Dying to Talk? Co-producing resources with young people to get them talking about bereavement, death and dying
MetadataShow full item record
AbstractThe Dying to Talk project in Bradford, UK aimed to build resilience in young people around the topic of death, dying and bereavement. Starting conversations early in life could buttress people’s future wellbeing when faced with bereavement and indeed their own mortality. Research indicates that a key feature in young people’s experience of bereavement is ‘powerlessness’ (Ribbens McCarthy, 2007). Drawing on the principles of co-production, young people led the development of the project aimed at encouraging young people to talk about death, using archaeology as a facilitator to those conversations. The partnership between the University of Bradford, the voluntary sector and the young people proved to be a positive and empowering one. It laid the foundations for future collaboration and developed a framework for engaging young people in talking about death, building their resilience for dealing with death and dying in the future – a step towards building a ‘compassionate city’ for young people (Kellehear, 2012).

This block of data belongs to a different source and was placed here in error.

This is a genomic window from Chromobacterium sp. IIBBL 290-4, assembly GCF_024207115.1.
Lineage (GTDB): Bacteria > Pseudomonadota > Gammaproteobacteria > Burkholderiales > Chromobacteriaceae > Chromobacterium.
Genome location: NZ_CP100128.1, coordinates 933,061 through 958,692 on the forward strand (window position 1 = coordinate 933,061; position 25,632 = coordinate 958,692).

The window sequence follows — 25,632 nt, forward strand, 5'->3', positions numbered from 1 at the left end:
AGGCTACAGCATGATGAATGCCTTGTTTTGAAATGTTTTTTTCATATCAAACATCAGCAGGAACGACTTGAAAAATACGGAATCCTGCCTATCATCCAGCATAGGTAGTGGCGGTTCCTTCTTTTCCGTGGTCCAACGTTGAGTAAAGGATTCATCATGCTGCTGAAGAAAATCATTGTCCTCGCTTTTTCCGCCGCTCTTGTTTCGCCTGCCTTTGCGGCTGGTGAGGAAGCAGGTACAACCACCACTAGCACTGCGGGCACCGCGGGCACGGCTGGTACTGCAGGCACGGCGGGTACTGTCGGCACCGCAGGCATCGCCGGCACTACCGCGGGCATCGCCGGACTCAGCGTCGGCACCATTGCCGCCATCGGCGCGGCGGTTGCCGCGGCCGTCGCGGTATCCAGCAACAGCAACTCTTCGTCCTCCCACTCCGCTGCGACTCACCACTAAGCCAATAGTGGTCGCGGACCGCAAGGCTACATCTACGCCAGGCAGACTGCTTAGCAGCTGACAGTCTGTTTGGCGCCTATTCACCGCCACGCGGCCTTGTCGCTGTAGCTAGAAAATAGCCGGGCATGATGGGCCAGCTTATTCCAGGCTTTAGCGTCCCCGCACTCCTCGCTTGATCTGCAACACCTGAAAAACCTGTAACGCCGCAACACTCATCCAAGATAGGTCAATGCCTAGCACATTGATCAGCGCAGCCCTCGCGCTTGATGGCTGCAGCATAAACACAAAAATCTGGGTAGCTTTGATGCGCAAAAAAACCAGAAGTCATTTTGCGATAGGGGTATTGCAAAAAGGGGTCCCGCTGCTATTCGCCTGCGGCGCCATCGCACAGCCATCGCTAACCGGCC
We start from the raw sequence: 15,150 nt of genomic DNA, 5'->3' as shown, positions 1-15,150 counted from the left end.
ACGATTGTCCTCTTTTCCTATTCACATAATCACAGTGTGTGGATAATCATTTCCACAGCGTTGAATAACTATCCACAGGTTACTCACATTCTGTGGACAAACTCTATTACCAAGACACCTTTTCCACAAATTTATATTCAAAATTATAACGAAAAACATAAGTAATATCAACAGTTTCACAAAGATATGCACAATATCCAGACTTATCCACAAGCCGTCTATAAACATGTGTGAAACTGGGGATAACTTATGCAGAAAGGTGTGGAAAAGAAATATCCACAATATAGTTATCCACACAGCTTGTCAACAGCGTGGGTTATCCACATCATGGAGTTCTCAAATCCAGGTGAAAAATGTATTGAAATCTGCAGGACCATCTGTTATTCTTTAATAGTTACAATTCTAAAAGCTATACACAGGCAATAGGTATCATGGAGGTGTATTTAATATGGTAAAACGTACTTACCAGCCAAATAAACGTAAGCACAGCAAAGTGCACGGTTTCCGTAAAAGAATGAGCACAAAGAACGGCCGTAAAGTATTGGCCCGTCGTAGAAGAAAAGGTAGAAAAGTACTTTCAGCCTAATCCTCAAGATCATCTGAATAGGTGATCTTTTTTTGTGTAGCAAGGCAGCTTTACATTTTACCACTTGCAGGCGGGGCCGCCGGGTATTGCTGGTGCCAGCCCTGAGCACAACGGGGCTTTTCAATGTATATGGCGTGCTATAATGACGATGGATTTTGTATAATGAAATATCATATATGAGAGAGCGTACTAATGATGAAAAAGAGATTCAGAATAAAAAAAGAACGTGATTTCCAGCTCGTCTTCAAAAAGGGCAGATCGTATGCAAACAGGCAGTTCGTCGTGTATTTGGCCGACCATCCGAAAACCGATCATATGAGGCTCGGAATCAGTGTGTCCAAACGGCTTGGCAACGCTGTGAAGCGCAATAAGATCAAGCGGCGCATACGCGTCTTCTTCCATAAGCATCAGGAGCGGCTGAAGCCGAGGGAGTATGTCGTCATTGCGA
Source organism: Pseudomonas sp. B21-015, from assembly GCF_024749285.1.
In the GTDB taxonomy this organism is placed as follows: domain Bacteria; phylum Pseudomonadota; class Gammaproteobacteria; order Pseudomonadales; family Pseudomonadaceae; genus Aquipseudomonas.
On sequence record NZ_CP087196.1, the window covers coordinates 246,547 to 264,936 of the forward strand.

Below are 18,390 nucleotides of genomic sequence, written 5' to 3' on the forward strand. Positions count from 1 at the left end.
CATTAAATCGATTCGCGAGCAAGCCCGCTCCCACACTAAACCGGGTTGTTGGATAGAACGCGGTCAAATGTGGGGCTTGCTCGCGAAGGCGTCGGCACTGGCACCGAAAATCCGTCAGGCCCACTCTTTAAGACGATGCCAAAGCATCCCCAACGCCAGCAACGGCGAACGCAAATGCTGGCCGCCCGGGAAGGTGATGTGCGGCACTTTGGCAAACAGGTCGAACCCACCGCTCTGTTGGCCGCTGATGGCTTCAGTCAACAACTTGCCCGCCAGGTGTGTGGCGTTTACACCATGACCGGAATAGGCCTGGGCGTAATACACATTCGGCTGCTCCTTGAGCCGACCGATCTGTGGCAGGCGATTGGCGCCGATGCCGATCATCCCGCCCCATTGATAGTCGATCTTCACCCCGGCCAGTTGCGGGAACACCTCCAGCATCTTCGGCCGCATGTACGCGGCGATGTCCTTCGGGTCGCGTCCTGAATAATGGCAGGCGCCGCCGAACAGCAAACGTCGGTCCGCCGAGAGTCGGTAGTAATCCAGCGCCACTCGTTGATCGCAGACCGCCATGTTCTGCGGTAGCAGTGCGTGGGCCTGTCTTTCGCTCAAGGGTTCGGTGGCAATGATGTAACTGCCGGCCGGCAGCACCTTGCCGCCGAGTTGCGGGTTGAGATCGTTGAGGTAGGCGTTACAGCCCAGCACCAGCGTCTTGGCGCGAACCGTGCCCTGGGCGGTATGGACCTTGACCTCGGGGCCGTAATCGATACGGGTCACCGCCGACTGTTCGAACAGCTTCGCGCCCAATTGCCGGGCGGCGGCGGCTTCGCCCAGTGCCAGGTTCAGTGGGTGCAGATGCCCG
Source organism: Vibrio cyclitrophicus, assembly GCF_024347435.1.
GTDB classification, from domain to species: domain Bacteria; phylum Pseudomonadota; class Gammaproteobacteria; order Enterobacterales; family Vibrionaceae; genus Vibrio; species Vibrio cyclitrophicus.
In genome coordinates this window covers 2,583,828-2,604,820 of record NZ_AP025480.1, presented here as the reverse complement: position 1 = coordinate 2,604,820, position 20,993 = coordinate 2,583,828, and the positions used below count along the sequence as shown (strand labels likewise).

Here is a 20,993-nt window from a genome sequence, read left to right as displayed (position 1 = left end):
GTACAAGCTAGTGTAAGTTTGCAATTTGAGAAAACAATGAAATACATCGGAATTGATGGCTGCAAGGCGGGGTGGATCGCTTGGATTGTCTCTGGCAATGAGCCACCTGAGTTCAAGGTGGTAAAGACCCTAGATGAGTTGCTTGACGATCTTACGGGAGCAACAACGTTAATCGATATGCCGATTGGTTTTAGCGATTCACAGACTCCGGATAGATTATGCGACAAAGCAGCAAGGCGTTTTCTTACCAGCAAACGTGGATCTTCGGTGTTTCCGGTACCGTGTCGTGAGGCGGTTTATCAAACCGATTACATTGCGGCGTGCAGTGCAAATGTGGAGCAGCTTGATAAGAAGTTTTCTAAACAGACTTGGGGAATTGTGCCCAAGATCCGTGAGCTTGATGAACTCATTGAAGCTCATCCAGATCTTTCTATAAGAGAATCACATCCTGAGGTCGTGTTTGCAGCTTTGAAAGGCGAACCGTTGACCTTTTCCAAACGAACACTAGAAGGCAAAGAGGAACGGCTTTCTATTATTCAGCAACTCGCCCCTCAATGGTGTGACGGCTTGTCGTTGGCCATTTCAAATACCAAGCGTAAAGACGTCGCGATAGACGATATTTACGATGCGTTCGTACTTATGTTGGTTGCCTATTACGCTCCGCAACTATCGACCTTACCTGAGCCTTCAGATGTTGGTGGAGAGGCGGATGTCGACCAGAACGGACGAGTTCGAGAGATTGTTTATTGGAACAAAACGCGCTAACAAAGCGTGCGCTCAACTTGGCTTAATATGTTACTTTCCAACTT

CitationBooth, J., Croucher, K. and Bryant, E. (2020) Dying to Talk? Co-producing resources with young people to get them talking about bereavement, death and dying, Voluntary Sector Review., 12(3), 333-357. https://doi.org/10.1332/204080520X16014085811284
JournalVoluntary Sector Review
DescriptionThis is an accepted manuscript of an article published by Policy Press in Voluntary Sector Review on 26/10/2020, available online: https://doi.org/10.1332/204080520X16014085811284 The accepted version of the publication may differ from the final published version.
Except where otherwise noted, this item's license is described as https://creativecommons.org/licenses/by-nc-nd/4.0/